Wildfire Air Quality Resource for Supervisors

With the air quality index (AQI) in many parts of Minnesota often hovering in unhealthy ranges due to wildfire particulates and high levels of ozone, the University felt it was important to develop a plan to modify campus operations due to poor air quality if necessary.

As a result, the Weather Thresholds Appendix of the University’s Campus and Building Closing Policy was amended and University and campus leaders will consult on steps to modify campus operations if the AQI is predicted to be Very Unhealthy (201-300) or Hazardous (301-500). This consultation will happen as far in advance as possible, and will be communicated to the affected campuses similarly to when we make a weather closure announcement. 

Steps for supervisors

However, the AQI may show that conditions are unhealthy for certain populations, but not so unhealthy that the University makes a decision to reduce operations. As such, there are protective measures you can implement for those who work outdoors, that may reduce employee exposure to poor air quality conditions:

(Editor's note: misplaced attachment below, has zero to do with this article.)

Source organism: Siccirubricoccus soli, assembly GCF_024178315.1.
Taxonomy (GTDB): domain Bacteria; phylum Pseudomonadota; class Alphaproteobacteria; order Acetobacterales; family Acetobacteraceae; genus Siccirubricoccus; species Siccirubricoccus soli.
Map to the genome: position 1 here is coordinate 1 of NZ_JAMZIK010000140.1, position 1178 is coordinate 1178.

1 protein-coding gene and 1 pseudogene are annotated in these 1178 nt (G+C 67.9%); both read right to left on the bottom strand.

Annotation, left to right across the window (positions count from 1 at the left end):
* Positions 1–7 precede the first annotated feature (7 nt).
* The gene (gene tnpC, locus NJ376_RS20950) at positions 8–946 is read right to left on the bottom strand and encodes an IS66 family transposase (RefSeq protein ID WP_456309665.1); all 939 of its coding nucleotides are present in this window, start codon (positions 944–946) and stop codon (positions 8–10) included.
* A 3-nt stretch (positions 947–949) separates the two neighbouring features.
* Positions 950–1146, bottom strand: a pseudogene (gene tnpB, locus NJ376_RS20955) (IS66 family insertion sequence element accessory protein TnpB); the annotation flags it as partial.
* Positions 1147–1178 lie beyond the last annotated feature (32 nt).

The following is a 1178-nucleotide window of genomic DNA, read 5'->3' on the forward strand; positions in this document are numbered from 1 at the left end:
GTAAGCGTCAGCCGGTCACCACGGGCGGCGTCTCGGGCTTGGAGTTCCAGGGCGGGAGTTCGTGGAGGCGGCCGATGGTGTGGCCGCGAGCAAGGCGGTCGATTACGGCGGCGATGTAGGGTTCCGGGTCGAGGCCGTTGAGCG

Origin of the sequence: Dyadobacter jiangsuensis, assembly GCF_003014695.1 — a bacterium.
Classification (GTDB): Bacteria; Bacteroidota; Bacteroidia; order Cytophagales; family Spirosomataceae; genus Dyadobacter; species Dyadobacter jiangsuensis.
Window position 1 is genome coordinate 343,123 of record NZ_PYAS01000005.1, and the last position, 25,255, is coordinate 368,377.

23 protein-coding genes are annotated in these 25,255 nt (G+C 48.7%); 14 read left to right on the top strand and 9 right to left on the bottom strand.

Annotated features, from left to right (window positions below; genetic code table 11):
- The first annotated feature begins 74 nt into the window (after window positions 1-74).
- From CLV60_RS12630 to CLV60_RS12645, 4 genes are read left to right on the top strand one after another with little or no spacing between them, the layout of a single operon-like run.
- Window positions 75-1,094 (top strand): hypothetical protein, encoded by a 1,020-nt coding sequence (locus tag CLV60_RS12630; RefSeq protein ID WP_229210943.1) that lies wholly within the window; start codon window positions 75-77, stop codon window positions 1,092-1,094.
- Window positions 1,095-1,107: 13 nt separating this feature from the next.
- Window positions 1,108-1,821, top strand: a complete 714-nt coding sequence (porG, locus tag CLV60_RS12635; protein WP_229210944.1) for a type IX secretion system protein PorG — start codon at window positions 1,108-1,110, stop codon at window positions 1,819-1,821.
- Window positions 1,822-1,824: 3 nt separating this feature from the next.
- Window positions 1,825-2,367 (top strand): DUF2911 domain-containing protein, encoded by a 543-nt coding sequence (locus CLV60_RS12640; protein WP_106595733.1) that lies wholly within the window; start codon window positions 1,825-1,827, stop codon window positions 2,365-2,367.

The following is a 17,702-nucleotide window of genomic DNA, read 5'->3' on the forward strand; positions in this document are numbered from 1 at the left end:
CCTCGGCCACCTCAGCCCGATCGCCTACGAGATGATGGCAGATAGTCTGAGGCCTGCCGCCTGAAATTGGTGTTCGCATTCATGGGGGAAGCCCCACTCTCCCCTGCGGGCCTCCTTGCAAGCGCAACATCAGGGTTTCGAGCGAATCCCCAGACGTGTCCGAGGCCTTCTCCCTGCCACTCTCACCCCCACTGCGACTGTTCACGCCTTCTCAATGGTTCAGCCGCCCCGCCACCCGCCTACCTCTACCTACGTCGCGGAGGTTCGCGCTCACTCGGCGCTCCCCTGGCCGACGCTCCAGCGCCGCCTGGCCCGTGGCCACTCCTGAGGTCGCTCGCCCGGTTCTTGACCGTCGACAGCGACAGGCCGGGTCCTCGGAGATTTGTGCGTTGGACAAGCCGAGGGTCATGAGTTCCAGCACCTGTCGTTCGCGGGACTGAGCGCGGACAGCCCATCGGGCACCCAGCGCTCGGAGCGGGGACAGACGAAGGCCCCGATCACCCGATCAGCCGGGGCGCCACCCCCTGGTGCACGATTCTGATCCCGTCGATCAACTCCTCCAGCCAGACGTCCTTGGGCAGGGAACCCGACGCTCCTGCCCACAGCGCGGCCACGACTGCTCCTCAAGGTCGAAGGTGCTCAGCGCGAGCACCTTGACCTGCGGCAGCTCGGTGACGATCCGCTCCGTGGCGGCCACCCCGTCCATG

• If possible, consider reducing or rescheduling outdoor operations.
  • If outside work is necessary, reduce employee levels of physical activity, especially strenuous and heavy work if possible.
  • Encourage employees to take more breaks and avoid intense activities to reduce exposure. Sensitive and more exposed individuals should avoid prolonged or vigorous activities and consider shortening, rescheduling, or moving outdoor events inside if possible. 
  • In vehicles, use the cabin air filter and maintain all windows and openings closed while driving or taking breaks.
  • Provide or allow the use of N95 respirators for voluntary use, when not otherwise required. When allowing respirators for voluntary use, you must provide employees with the advisory information in Appendix D of OSHA’s Respirator Protection Standard. University of Minnesota employees must review this information by completing the Voluntary Use Respiratory Protection (UHS516) module on Training Hub.

For more information and resources, please visit Health, Safety, and Risk Management (HSRM), or contact HSRM at (612) 626-6002 or [email protected] for additional guidance if your departments or teams routinely work outside.

Further resources